Resolution

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Resolution

Postby Andrew Davie » Wed Jan 24, 2007 4:43 pm

I have a question about the resolution of NBTV standard, in terms of 'pixels' as we are used to dealing with today.

Obviously the width is 32 scanlines, hence 32 pixels. The aspect ratio is standardised at 3:2, so this would suggest that the vertical resolution is 48 pixels (assuming square pixels).

Using the standards that I could find online, I tried to calculate the pixel resolution using the mechanics of the system...

The resolution, I expect, would be driven by the frequency of the input signal, and the ability of the light source to respond to that signal - and, of course, the 'hole' from the scanning device sweeping over this light source. I don't know about LED response, but I'd expect it is pretty rapid.

I see from the NBTV site the club standard is 2kHz - 10kHz signals. Given a 8kHz signal bandwidth, that would give 250 individual samples or pixels per scanline per second (8000Hz/32 scanlines). At 12.5 frames per second, that would be 20 pixels per scanline...?

On the other hand, using CD WAV files @44.1kHz that would suggest we could generate video to club frame rate (but not frequency bandwidth of course) at about 110 pixels per scanline.

The online test pattern images that I see appear for all the world to be drawn at a resolution of 32 x 60 (ref: http://www.nbtv.wyenet.co.uk/sound.htm)! I note the pixels in these images are drawn in a 4:3 aspect.

So, it seems to me that apparent resolution is somewhere between 32 across (defined) and vertically between 20 pixels (from the available bandwidth), or 48 pixels (using the published picture aspect ratio, assuming square pixels), or 60 pixels, from the test-pattern images, or 110 pixels (maximum using the 44.1kHz CD signal).

Commonsense tells me that it's actually 20 pixels vertical resolution, and these test patterns drawn at 32 x 60 are wishful thinking. Perhaps we get better apparent resolution due to persistance of vision, and the 'blurriness' introduced by the mechanical scanning merging pixels together, but by my calculations none of this can make it through the bandwidth pipe of 8kHz.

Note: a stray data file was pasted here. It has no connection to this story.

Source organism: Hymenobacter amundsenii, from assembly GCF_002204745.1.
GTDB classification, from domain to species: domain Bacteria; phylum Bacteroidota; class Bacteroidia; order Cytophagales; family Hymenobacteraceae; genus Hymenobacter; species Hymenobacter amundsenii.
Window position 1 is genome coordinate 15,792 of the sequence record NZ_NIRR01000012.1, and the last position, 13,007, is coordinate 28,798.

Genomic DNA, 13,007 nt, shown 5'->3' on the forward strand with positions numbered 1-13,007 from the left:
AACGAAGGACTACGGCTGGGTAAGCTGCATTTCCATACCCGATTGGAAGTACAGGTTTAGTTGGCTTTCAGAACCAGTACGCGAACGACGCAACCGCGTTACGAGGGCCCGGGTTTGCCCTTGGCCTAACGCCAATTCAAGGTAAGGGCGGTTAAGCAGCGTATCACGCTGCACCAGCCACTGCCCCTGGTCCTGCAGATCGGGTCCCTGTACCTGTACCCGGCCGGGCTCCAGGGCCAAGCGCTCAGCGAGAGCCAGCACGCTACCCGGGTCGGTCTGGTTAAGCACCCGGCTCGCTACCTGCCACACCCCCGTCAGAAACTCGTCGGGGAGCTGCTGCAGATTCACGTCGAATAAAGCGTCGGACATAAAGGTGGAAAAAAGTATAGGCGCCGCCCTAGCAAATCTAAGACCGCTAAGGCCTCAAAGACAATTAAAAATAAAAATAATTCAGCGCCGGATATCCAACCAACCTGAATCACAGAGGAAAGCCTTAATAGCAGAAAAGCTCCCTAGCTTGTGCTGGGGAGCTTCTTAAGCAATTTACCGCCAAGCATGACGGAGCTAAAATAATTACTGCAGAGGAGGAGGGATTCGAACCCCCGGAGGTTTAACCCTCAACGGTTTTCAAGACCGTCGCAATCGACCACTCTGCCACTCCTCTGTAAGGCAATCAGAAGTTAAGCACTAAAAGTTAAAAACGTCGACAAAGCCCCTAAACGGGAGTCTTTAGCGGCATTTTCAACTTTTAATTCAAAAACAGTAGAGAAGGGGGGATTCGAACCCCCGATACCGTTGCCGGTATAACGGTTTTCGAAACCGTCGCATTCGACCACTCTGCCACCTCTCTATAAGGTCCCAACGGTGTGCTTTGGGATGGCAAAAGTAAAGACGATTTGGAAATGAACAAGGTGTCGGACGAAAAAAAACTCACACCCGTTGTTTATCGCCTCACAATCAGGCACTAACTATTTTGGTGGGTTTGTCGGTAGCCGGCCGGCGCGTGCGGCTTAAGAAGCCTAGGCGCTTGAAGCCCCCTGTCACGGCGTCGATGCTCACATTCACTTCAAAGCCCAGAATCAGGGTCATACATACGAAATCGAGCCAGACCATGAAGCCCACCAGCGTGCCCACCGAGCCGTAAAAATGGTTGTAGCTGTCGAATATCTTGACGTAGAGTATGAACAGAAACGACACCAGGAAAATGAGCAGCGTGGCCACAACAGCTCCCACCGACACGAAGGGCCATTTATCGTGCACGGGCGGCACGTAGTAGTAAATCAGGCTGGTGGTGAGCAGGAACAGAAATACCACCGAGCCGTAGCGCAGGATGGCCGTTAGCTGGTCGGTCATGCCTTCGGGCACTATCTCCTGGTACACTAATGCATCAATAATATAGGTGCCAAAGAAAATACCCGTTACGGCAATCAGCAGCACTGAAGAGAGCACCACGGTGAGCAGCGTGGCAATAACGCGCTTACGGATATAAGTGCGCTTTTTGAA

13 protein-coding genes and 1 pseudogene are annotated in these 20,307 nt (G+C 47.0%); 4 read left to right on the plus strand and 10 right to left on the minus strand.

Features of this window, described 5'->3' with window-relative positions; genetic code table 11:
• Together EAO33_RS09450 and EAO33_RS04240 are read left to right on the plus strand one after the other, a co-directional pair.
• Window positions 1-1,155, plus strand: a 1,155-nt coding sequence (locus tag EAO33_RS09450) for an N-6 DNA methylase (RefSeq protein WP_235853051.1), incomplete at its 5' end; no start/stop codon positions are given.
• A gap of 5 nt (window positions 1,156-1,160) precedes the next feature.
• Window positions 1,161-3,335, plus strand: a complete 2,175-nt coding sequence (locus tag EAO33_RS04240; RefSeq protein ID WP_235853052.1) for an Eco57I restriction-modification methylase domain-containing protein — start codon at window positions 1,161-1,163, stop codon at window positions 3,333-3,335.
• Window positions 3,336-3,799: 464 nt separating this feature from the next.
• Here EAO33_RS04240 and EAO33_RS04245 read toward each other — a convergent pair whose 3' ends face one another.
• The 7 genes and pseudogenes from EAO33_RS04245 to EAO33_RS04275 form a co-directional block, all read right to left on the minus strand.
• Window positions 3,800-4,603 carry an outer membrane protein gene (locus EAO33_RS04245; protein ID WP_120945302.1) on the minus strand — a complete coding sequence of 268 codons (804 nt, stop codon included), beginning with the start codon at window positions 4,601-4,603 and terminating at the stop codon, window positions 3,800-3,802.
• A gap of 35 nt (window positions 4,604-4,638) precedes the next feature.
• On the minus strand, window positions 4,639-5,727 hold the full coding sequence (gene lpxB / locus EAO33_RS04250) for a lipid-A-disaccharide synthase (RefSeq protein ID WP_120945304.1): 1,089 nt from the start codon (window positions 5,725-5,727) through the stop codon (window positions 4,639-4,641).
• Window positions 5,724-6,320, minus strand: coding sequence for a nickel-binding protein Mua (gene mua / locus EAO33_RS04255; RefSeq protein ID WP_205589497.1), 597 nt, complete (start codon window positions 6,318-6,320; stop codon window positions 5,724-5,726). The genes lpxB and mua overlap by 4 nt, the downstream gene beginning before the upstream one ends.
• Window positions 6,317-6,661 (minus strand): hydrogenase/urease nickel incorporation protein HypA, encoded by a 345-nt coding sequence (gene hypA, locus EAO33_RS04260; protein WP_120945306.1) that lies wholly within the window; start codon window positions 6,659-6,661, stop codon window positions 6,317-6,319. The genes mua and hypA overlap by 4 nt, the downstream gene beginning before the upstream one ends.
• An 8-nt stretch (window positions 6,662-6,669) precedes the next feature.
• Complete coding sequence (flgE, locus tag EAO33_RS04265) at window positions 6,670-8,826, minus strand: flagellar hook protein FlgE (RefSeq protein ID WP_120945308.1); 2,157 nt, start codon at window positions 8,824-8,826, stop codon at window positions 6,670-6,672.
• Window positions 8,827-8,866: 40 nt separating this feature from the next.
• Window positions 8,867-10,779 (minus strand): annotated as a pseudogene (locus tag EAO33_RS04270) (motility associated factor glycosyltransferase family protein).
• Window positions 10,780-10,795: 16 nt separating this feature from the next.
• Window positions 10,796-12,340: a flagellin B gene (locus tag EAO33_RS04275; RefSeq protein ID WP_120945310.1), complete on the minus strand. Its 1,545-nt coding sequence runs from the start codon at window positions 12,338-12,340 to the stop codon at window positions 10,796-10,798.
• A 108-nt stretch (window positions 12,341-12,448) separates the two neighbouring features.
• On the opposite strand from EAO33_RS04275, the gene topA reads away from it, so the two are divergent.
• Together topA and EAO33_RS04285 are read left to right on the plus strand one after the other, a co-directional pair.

So, NBTV resolution at 12.5fps using 8kHz bandwidth is 32 x 20 pixels.
Can anyone correct my misunderstandings here?

Cheers
A
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Postby old_tv_nut » Thu Jan 25, 2007 1:19 pm

Andrew, you missed a factor of two, since each cycle of 8000 Hz produces two pixels, a dark one and a light one, corresponding to the two halves of the cycle.

In addition, the number of pixels is determined by the upper limit of frequency, not the bandwidth between upper and lower limits; so, at 10 kHz, your calculation should lead to 50 pixels per line. In actuality, there is a bit more effective resolution, since the pixel locations are not on a fixed grid along the line dimension. You get about 20% or 30% better effective resolution as compared to a fixed series of spots. This is the inverse of the infamous "Kell Factor" discovered by Ray Kell in the 1930s.

The lower limit of frequency response has other possible effects such as streaking in the image if the DC clamping is not perfect.

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Re: Resolution

Postby ac7zl » Thu Feb 01, 2007 6:22 am

Andrew,

I'm a recent new member to the NBTVA, and I am very glad about the appearance of this new forum.

As to your comments/question, I found this verbage in instruction sheet for the eprom pattern generator that the club sells: